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drum

Glass wearers

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I have just been for an eye test and have been told i need glasses to read with,which i was expecting .My distance vision is very good still.Thankfully.Now my question is will this have an affect on my abillity to get a good focus on the reticle against the target? Ive been finding it harder recently to get the parralax pin sharp on any of my scopes.

Paul

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Getting glasses can only help. I've never found wearing glasses to be a hindrance. Tell your optician you're a shooter if you haven't already. Mine was very helpful.

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I will mention it to him.The problem i seem to be having is getting everything in focus really.Either all my scopes are all of a sudden faulty or my eyes are.

 

 

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By the sounds of it you're far sighted, as in you need glasses for close up (reading, knitting etc). If so I'm the same but I actually wear my glasses all the time as I've found it helps my long vision anyway. 

Ive not found any issues with picking up the reticle since wearing glasses. I have a S&B PMII and it's crystal clear. 

I suspect you need to adjust your ocular ring in addition to the parallax. The ocular is the eye piece nearest your eye and it's this that will sharpen up the image through the scope and bring your reticle into focus. If you now wear glasses, undoubtedly this will be thing you need to adjust to account for the change in your vision.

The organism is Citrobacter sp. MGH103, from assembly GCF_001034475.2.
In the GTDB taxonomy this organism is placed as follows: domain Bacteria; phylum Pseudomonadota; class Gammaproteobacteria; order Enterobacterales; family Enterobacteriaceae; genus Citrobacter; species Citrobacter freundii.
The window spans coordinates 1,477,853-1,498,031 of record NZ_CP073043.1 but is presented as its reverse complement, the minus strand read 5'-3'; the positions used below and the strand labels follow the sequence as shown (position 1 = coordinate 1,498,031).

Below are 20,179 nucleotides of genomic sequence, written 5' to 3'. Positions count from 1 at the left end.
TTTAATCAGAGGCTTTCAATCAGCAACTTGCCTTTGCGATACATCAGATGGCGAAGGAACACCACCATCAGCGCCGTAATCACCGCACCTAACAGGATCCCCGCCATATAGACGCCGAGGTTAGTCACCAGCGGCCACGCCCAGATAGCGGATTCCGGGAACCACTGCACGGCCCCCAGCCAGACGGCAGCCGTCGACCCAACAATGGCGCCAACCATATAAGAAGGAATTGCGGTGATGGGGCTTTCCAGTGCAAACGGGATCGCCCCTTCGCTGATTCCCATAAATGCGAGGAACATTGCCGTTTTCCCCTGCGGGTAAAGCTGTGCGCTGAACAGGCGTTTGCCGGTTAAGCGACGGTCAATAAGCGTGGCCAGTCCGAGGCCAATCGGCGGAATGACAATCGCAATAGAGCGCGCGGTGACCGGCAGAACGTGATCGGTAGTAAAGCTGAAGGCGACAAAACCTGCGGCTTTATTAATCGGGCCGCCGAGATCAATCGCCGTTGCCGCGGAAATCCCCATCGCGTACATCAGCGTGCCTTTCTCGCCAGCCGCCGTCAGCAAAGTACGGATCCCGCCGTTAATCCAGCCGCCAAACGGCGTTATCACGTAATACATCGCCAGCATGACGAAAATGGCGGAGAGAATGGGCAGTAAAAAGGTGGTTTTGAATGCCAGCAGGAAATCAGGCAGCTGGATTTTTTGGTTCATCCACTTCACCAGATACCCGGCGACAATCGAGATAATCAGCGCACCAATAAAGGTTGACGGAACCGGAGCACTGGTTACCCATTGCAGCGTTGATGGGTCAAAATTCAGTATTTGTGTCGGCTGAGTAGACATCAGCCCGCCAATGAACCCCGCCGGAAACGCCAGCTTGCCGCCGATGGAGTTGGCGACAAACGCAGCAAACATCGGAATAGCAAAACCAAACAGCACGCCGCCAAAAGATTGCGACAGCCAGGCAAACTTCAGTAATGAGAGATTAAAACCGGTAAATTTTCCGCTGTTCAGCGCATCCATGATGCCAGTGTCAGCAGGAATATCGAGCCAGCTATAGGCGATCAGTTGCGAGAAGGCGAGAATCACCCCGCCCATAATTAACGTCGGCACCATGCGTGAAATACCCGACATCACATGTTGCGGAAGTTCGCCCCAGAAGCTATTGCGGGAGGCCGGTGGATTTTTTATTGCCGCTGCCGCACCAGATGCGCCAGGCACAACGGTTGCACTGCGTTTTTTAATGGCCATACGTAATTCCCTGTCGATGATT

One other consideration is the fact that you'll need to let your eyes get used to wearing glasses. Your vision will likely look a little weird for the first couple of weeks (depending on how strong the prescription is) but then you'll end up forgetting you're even wearing glasses. 

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Ive spent time fiddleing with the eye piece and parralax and still find it hard to get a clear ,in focus,reticle against the target.This is on four different scopes.I think i need to accept that glasses are probably worth a try.

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Yeah I agree, if you're unable to get things into sharp focus then you'll need to go down the glasses route. 

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Drum,

I'm in the same boat, have needed glasses to read for the last few years, but distance vision very good.   As Catch 22 says, just adjust the ocular to suit your current vision so the reticle is sharp against a blank background, that's what the ocular is for, then if you have parallax correction you then focus the image onto the reticle so there's no apparent shift.  I don't think you should be adjusting the ocular against the target as your eye will be trying to jump between the reticle and target.  I shoot every week and don't use glasses,  

Richard.

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It depends on your reading glasses prescription Paul, most ocular diopters on scopes will only do +/- 2 at best which will only cover those with a prescription within that range, otherwise you will need to wear glasses while shooting.

A trip to the optician again for some glasses and to explain to them what you do with telescopic sights should solve your problem.

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Thanks for the replies guys.Id rather shoot without glasses but it looks more likely that i will need to try a pair in the near future.